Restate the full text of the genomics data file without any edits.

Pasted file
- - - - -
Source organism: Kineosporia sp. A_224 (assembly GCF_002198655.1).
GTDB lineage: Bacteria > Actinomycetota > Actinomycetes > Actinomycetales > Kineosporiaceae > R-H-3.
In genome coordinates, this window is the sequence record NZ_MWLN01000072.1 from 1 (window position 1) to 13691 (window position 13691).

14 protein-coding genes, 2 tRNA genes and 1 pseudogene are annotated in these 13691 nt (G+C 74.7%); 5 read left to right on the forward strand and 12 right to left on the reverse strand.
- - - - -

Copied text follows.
Source organism: Kineosporia sp. A_224 (assembly GCF_002198655.1).
GTDB lineage: Bacteria > Actinomycetota > Actinomycetes > Actinomycetales > Kineosporiaceae > R-H-3.
In genome coordinates, this window is the sequence record NZ_MWLN01000072.1 from 1 (window position 1) to 13691 (window position 13691).

14 protein-coding genes, 2 tRNA genes and 1 pseudogene are annotated in these 13691 nt (G+C 74.7%); 5 read left to right on the forward strand and 12 right to left on the reverse strand.